Steel Multi-plate™ - out of shape, but not out of action
The 7.8 magnitude earthquake that struck Kaikoura in November 2016 - one of the most complicated quakes in New Zealand’s recorded history thanks to more than 20 fault ruptures - resulted in widespread damage to property, including key infrastructure such as the Waima Rail Overpass in Southern Marlborough. With the railoverpass - which features a Steel Multi-plate™ Arch structure supplied by CSP around 35 years ago - deemed unsafe, NCTIR asked the team at CSP to assist with repairs to get it back up to speed.
The 115m long arch allows State Highway 1 to cross the main Picton-Christchurch rail line and is about 1km south of the Waima River (also known as Ure River) in Marlborough. With the huge forces exerted by the earthquake the Multi-plate™ was ‘pushed’ out of shape making it encroach the rail-loading envelope.
“In simple terms, during the earthquake the earth on either side of the structure rolled it backward and forward affecting the shape of the Multi-plate™, but not to the point it couldn't be repaired,” explains Frank Westergard, Senior Civil Structures Engineer for Opus International Consultants. “The angle of the rail line in relation to the road is only 22 degrees, which means backfill around the structure is uneven at certain points on the structure. Where the backfill is more even there has been little or no change to its shape, despite the shaking.”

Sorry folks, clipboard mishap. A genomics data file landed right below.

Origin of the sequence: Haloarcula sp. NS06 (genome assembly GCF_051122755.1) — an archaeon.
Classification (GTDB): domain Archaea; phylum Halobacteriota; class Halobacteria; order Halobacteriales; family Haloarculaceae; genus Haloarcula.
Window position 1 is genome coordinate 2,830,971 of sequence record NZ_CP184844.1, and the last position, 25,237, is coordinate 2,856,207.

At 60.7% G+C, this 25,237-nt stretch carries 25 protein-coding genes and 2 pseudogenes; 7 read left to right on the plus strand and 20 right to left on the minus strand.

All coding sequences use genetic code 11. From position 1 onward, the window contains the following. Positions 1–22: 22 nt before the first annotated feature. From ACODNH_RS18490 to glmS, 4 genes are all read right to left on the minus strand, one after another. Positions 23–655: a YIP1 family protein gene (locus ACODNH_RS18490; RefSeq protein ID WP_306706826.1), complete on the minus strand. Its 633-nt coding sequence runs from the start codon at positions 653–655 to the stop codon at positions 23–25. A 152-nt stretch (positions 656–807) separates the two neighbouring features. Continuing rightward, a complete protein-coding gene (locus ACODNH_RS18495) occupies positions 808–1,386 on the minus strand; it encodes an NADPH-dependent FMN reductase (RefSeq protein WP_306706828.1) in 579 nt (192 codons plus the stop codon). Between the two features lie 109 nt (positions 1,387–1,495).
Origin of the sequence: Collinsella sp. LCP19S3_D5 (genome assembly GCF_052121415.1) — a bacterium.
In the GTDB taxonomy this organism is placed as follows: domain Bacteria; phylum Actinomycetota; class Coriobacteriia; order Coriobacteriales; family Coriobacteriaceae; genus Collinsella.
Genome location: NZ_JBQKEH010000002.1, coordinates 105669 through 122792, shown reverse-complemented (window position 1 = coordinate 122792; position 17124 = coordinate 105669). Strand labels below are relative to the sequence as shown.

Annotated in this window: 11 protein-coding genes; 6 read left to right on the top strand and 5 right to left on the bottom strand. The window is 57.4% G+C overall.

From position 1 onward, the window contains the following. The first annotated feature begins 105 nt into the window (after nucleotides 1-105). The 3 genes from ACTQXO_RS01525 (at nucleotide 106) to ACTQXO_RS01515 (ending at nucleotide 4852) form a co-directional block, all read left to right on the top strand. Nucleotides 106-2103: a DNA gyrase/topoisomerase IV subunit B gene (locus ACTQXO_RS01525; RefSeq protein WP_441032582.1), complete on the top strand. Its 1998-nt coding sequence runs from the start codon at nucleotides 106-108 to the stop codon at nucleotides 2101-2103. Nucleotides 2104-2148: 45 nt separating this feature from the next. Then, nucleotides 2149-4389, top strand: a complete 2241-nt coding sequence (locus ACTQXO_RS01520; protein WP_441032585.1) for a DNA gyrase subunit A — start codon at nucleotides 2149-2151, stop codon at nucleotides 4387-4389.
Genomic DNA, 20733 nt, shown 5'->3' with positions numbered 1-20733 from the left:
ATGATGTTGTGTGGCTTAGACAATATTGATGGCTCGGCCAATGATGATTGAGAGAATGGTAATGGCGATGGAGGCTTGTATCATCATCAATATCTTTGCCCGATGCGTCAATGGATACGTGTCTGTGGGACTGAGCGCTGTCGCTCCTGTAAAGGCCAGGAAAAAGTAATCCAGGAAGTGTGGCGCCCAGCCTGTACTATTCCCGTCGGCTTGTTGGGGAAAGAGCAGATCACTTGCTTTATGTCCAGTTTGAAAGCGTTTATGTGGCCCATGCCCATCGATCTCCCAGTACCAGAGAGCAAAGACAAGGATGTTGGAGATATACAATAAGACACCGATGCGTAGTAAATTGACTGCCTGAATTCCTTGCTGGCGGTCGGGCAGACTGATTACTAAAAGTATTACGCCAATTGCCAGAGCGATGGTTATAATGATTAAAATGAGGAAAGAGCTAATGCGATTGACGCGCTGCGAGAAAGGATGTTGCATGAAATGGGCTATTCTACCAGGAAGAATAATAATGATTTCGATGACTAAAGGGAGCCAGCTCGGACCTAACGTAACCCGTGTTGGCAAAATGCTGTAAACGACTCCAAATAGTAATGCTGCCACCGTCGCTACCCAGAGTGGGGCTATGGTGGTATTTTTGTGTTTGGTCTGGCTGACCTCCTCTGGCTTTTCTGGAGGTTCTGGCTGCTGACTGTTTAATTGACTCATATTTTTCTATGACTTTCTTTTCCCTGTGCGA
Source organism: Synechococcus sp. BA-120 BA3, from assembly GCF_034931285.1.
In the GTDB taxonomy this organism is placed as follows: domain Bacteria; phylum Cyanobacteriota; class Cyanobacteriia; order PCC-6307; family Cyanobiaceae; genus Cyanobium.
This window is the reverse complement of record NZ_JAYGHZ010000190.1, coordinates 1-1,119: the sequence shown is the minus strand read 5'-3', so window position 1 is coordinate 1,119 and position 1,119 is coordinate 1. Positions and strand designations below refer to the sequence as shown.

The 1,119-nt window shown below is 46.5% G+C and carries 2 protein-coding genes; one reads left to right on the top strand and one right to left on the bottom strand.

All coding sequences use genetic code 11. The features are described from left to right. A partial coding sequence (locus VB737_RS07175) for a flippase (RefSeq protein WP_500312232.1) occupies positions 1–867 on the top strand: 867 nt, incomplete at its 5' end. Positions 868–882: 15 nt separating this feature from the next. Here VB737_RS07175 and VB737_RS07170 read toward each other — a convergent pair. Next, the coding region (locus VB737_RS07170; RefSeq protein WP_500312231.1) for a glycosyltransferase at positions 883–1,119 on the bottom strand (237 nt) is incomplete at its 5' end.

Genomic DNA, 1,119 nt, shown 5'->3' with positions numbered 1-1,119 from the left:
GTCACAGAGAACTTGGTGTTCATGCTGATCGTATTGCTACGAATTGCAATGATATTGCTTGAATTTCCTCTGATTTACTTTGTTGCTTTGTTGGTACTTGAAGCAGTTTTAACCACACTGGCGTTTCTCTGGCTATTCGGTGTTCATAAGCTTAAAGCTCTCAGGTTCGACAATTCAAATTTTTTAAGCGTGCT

To undertake repairs to the structure the NCTIR team removed the backfill covering the Multi-plate™. “Once we removed about 4000 m³ of soil from the top it allowed the Multi-plate™ to almost return to its original shape,” says Kevin Lambe, Project Manager from NCTIR. “This has allowed repairs to be made and for trains to operate safely through the overpass and meant the main rail line could reopened from Picton to Kaikoura.”
“We worked with the design team at CSP to work out how we could successfully strengthen the bolted seams that had been damaged and it was decided that patching plates would be fitted to the existing structure to help return it to its original shape,” adds Frank.
"We were asked by Opus to help with the designs of the plates,” says Mo Yang, Product Support Engineer for CSP. “Multi-plate™ structures are an effective bridging alternative due to their strength and versatility. As the Multi-plate™ structure is flexible it can withstand huge seismic loads during an earthquake. More rigid structures, such as a concrete culvert or bridge, would probably not have been repairable.”
Repairs to the structure have been hampered by the now open rail line with Kevin and the team having to work around the train timetable. “We should have all the plates in place in the next month which will allow us to evenly backfill the culvert and reinstate the road which is currently diverted onto the old SH1 via a temporary level crossing.”
|“The Multi-plate™ held up very well considering the loads which land movement inflicted on it during the earthquake,” explains Frank. “The 35-year old galvanized Multi-plate™ is in very good condition and once the repairs are complete it should easily meet or exceed the original design life.”|